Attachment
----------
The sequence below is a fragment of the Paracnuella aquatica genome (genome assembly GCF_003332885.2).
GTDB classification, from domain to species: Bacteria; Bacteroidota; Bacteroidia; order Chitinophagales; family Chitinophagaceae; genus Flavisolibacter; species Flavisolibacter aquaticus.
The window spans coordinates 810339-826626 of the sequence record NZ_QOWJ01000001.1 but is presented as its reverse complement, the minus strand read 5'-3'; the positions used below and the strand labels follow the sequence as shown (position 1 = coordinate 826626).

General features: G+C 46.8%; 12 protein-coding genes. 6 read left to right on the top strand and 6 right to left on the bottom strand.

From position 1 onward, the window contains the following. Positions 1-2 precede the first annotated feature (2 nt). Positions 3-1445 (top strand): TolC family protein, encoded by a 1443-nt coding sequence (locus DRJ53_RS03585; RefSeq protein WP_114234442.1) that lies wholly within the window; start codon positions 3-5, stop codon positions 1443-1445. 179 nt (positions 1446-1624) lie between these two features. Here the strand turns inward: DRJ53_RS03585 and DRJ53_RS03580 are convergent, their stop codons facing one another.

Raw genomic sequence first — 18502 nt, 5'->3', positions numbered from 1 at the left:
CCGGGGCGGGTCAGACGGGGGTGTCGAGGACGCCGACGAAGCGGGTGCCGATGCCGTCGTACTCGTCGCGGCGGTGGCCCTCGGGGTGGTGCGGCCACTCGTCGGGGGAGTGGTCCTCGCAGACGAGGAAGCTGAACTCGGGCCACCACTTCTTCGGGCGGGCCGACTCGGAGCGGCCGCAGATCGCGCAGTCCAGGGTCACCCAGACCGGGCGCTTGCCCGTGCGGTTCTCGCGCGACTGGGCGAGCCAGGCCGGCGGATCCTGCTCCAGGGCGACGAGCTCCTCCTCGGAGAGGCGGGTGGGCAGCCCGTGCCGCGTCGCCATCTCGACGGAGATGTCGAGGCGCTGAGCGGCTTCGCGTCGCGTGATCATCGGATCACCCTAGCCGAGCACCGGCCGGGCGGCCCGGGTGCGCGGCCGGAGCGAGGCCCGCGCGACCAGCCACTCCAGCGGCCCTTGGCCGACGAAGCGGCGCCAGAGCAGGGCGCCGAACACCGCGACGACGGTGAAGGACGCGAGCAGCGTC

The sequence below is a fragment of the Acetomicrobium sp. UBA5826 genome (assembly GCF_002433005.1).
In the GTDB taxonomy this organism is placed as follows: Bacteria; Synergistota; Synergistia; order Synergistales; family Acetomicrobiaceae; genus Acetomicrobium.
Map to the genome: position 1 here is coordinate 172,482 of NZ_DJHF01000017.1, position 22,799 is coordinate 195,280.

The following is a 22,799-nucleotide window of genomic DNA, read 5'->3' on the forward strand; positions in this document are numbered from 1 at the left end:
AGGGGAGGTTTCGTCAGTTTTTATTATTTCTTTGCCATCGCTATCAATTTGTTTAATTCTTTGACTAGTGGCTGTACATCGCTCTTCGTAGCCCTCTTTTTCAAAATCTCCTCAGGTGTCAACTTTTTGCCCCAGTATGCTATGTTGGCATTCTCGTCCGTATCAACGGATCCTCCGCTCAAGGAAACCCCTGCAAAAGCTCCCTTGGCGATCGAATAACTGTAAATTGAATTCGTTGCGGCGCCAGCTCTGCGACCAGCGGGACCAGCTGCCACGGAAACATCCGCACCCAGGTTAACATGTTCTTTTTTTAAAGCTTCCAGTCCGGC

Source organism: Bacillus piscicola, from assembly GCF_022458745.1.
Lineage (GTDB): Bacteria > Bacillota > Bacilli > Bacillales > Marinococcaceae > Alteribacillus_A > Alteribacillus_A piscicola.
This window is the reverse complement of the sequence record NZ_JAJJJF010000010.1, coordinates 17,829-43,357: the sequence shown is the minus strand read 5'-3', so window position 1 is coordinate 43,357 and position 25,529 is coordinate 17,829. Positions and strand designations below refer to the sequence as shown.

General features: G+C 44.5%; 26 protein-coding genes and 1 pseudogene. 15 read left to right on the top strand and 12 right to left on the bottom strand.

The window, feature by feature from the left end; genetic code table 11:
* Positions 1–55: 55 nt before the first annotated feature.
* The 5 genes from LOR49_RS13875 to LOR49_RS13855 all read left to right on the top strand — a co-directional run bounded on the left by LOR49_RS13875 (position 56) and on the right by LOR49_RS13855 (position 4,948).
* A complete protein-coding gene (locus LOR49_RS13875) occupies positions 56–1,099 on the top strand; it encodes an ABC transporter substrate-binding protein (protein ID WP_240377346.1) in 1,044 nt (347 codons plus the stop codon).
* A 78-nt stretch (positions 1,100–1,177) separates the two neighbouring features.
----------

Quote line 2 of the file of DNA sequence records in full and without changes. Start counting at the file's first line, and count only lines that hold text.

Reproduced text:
GTDB classification, from domain to species: Bacteria; Bacteroidota; Bacteroidia; order Chitinophagales; family Chitinophagaceae; genus Flavisolibacter; species Flavisolibacter aquaticus.